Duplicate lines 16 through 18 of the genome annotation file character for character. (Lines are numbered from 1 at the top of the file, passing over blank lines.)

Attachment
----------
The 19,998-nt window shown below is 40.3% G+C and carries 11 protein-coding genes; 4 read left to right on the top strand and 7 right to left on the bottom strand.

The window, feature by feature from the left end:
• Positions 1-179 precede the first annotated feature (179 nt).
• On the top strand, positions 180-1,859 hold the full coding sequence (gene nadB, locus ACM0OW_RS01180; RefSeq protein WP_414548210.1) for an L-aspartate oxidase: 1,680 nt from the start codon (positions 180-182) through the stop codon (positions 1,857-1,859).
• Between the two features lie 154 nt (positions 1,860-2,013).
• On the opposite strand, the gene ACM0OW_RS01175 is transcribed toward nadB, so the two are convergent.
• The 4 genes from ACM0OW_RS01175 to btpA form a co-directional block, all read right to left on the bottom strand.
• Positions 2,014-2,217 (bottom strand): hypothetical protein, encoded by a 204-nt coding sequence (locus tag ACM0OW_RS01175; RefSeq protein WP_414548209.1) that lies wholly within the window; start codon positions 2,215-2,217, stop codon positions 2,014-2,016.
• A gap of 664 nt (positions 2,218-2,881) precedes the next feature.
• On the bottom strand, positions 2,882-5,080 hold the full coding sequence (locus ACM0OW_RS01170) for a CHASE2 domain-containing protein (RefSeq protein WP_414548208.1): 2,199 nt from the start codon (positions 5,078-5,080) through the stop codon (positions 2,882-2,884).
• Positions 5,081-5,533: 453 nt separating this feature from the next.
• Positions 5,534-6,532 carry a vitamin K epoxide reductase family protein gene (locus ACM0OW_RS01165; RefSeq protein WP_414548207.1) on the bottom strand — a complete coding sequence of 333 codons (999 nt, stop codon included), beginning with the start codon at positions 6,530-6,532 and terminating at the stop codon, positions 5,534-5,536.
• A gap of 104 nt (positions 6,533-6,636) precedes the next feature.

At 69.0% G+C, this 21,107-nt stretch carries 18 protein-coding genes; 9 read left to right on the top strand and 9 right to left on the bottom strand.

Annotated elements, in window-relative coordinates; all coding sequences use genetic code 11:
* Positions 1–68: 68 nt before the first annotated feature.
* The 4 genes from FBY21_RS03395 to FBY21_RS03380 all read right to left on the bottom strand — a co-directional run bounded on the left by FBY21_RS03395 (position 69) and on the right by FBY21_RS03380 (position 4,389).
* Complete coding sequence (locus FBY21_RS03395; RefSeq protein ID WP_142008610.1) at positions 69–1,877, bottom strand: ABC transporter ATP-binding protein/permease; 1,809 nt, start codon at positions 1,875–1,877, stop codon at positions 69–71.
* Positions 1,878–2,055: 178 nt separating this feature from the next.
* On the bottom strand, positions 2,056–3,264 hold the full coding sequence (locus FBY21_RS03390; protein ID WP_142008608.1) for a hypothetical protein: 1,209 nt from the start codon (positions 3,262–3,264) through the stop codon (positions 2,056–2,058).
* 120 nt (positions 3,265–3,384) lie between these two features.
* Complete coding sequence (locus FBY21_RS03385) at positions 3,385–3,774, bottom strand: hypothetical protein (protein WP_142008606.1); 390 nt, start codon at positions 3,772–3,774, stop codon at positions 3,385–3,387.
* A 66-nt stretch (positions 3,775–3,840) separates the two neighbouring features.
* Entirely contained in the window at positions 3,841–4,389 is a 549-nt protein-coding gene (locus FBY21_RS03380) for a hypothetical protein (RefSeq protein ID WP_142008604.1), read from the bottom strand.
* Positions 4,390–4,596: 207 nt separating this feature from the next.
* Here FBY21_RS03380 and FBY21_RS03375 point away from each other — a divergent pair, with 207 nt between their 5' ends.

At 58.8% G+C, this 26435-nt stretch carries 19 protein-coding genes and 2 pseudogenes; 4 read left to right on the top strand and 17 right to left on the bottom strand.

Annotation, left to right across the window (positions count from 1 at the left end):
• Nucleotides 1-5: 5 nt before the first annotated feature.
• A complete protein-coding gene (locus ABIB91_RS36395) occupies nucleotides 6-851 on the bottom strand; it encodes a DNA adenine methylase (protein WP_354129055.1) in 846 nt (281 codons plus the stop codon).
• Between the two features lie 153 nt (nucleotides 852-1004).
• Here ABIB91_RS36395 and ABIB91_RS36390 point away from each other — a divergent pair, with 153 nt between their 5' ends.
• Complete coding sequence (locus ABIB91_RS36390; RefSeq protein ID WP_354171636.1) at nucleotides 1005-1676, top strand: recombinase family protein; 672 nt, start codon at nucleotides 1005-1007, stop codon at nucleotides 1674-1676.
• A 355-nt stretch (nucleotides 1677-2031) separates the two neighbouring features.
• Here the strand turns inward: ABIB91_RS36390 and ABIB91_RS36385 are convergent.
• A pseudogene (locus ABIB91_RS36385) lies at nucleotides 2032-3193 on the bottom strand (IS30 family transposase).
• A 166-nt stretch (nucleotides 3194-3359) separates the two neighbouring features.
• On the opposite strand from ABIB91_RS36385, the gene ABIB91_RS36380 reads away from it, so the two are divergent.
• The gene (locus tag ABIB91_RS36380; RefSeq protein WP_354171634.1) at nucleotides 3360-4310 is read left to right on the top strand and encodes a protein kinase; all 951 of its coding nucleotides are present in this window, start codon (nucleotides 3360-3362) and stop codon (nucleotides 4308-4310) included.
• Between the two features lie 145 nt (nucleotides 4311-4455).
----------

* Positions 1–68: 68 nt before the first annotated feature.
* The 4 genes from FBY21_RS03395 to FBY21_RS03380 all read right to left on the bottom strand — a co-directional run bounded on the left by FBY21_RS03395 (position 69) and on the right by FBY21_RS03380 (position 4,389).
* Complete coding sequence (locus FBY21_RS03395; RefSeq protein ID WP_142008610.1) at positions 69–1,877, bottom strand: ABC transporter ATP-binding protein/permease; 1,809 nt, start codon at positions 1,875–1,877, stop codon at positions 69–71.